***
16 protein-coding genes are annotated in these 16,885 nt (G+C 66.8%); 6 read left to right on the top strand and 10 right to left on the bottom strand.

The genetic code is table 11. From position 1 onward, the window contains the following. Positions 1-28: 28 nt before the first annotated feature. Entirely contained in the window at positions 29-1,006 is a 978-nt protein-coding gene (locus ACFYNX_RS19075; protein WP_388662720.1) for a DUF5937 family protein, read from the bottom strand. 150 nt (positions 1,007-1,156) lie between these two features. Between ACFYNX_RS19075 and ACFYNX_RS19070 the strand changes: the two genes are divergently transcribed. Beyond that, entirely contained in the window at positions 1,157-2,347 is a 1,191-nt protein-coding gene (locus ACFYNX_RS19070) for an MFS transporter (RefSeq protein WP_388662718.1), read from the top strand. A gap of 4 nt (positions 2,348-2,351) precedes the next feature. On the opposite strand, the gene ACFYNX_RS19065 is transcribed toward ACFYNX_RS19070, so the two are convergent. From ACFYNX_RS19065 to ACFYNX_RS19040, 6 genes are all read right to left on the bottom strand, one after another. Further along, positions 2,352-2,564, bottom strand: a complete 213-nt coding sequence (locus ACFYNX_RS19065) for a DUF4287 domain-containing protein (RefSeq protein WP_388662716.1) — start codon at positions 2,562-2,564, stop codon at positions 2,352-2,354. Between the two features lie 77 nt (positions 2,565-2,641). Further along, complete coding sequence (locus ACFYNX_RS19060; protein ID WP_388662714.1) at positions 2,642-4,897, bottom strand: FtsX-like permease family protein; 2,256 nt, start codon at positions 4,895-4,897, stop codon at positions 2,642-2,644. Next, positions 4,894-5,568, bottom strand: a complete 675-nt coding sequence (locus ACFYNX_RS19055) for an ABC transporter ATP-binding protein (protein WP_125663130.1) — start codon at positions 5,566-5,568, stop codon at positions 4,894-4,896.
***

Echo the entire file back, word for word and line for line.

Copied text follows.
16 protein-coding genes are annotated in these 16,885 nt (G+C 66.8%); 6 read left to right on the top strand and 10 right to left on the bottom strand.

The genetic code is table 11. From position 1 onward, the window contains the following. Positions 1-28: 28 nt before the first annotated feature. Entirely contained in the window at positions 29-1,006 is a 978-nt protein-coding gene (locus ACFYNX_RS19075; protein WP_388662720.1) for a DUF5937 family protein, read from the bottom strand. 150 nt (positions 1,007-1,156) lie between these two features. Between ACFYNX_RS19075 and ACFYNX_RS19070 the strand changes: the two genes are divergently transcribed. Beyond that, entirely contained in the window at positions 1,157-2,347 is a 1,191-nt protein-coding gene (locus ACFYNX_RS19070) for an MFS transporter (RefSeq protein WP_388662718.1), read from the top strand. A gap of 4 nt (positions 2,348-2,351) precedes the next feature. On the opposite strand, the gene ACFYNX_RS19065 is transcribed toward ACFYNX_RS19070, so the two are convergent. From ACFYNX_RS19065 to ACFYNX_RS19040, 6 genes are all read right to left on the bottom strand, one after another. Further along, positions 2,352-2,564, bottom strand: a complete 213-nt coding sequence (locus ACFYNX_RS19065) for a DUF4287 domain-containing protein (RefSeq protein WP_388662716.1) — start codon at positions 2,562-2,564, stop codon at positions 2,352-2,354. Between the two features lie 77 nt (positions 2,565-2,641). Further along, complete coding sequence (locus ACFYNX_RS19060; protein ID WP_388662714.1) at positions 2,642-4,897, bottom strand: FtsX-like permease family protein; 2,256 nt, start codon at positions 4,895-4,897, stop codon at positions 2,642-2,644. Next, positions 4,894-5,568, bottom strand: a complete 675-nt coding sequence (locus ACFYNX_RS19055) for an ABC transporter ATP-binding protein (protein WP_125663130.1) — start codon at positions 5,566-5,568, stop codon at positions 4,894-4,896.